This thesis, titled "Use of qualitative case studies in evaluations of child welfare programs", was submitted autumn 2018 for the PhD degree at the Danish Institute for Education and Education (DPU), Faculty of Arts, Aarhus University. The purpose of this dissertation is to conduct an analysis of previous evaluations, thereby developing insight and understanding of how minor case studies can contribute to the understanding and development of knowledge within the field of child welfare. After completing many evaluations in public sector, the purpose of this dissertation has been to analyze how these evaluations of programs have contributed to the development and renewal of a field of expertise. In order not to narrow the scope of the study, I have chosen to specifically explore programs in the field of childcare that I also previously have evaluated.
This is the overall objective of the dissertation: What use do qualitative case studies have in the evaluation of child welfare programs?
In order to refine and clarify the topic, I have come up with three research questions.
• What knowledge can evaluations gathered through case studies generate about child welfare programs? • What empirical, political and social practices appear in case studies?
• Can evaluations based on case studies help to develop services in the field of child welfare?
The starting point of this dissertation is to find out more about the use of case studies in evaluations and the knowledge they emerge. An evaluation consists of empirical, political and social practices where the evaluator gathers and interprets data that are used in the interpretation and evaluations of a program. A relevant question is how case studies can be used to develop service provision in the child welfare field.
To answer the research questions I analyzed two evaluations that used case design. In order to create a personal distance to the data material, I constructed an analytical model and used intervention theory in the retrospective analysis. First, the evaluations were analyzed individually, and then a cross-case analysis was conducted to understand the relationship between intervention, evaluations and user effects. The two programs evaluated were different, one having a "top-down" approach to social improvement within the child welfare field, while the other program had a bottom-up strategy for change and development. Common to the evaluations was that a program theory was used to systematically focus on some key points and provide a detailed description of what has been achieved, how it has happened, and why. It was important to gain knowledge of the process that led to user effects in the programs. The two examples of case studies showed that the type of interventions had impact on the evaluation. How change occurred affected the role of the evaluator, but also the actual evaluation process and development of knowledge. In case one, the evaluation consisted of a study of a decision-making method that “was traveling”, and was attempted translated into local practice, and the question was to what extent do ideas “work” in the local child welfare services? A form of best practice was implemented in a Norwegian context to improve practice, and the evaluation assignment was to determine if the change led to the prescribed results. Fidelity and application were at the heart of this evaluation, in addition to the view that knowledge is something that can be identified. In the second evaluation, there was a completely different and practical approach to a program in a residential childcare institution. The evaluation focused on practice with the purpose of making interpretative assessments of the value of human actions that took place in the institution, i.e. in a particular social, historical, and cultural context. In other words, knowledge was linked to social, historical, and cultural situations that occur when the users, the staff, the evaluators and the external stakeholders interact, what can be referred to as situational and co-learning.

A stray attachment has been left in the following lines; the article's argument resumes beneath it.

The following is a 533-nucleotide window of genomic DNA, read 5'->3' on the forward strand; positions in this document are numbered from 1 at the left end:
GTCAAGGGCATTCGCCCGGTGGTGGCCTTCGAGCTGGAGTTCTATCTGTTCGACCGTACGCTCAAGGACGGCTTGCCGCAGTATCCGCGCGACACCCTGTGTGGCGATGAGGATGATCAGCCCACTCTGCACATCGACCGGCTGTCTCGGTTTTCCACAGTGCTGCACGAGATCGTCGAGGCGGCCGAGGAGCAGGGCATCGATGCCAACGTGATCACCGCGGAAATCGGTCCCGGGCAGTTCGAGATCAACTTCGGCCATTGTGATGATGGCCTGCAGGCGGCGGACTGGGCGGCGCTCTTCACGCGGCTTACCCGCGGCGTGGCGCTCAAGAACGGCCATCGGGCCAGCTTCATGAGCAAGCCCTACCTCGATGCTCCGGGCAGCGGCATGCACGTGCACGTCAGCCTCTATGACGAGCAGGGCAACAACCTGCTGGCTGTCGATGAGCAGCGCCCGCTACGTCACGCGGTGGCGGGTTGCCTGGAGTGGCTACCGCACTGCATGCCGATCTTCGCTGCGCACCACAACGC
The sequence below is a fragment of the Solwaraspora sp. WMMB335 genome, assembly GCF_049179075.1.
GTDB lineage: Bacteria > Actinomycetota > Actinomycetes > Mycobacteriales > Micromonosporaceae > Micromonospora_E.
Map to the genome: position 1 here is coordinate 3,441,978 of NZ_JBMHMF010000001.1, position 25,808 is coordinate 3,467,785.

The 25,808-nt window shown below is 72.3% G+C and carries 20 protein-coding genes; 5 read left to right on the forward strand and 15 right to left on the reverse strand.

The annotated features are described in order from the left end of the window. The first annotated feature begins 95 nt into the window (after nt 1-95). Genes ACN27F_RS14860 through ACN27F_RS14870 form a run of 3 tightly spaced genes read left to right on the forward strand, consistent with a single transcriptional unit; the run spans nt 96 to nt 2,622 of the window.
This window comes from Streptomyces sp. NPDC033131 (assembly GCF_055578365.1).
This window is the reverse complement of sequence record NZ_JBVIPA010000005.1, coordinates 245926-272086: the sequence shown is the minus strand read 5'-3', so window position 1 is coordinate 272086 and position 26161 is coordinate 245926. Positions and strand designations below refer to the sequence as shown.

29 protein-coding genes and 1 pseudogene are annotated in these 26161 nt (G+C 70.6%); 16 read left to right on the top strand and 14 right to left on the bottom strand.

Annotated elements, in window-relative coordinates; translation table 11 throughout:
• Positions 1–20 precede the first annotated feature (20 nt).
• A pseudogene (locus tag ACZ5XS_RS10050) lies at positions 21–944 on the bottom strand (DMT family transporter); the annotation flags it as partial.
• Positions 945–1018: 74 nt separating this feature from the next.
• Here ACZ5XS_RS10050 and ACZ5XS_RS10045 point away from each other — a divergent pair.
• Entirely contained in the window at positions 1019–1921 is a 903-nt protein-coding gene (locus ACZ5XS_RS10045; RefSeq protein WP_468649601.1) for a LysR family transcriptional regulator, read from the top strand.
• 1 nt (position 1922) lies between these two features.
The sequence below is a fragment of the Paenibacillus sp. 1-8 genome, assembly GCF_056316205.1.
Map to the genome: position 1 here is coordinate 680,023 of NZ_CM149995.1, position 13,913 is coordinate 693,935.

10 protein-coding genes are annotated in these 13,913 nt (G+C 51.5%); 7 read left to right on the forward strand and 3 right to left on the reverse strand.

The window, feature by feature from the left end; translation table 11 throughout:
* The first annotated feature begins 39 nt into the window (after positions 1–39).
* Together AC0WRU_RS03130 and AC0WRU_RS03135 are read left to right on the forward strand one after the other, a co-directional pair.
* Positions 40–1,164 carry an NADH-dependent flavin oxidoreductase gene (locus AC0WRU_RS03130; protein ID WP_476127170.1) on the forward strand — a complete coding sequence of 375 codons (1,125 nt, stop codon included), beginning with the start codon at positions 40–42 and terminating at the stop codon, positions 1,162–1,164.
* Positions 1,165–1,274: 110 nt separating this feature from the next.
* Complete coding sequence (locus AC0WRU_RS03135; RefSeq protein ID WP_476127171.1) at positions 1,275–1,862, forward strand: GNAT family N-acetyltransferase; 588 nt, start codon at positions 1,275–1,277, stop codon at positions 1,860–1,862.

A case design provides the opportunity to understand why and how programs work, at both the micro and the meso level, but it is difficult to transfer this knowledge to the community level. Evaluations based on this case design offers opportunities to provide feedback that can be used both to understand what a program succeed with, and what not being achieved, something that can contribute on how to deal with interventions in the field of child welfare in a new and more constructive manner. Retrospective evaluations represent a source of understanding and learning from programs that have been implemented, and can also be used prospectively.
About the Author: Geir HyrveNo biography available at this time.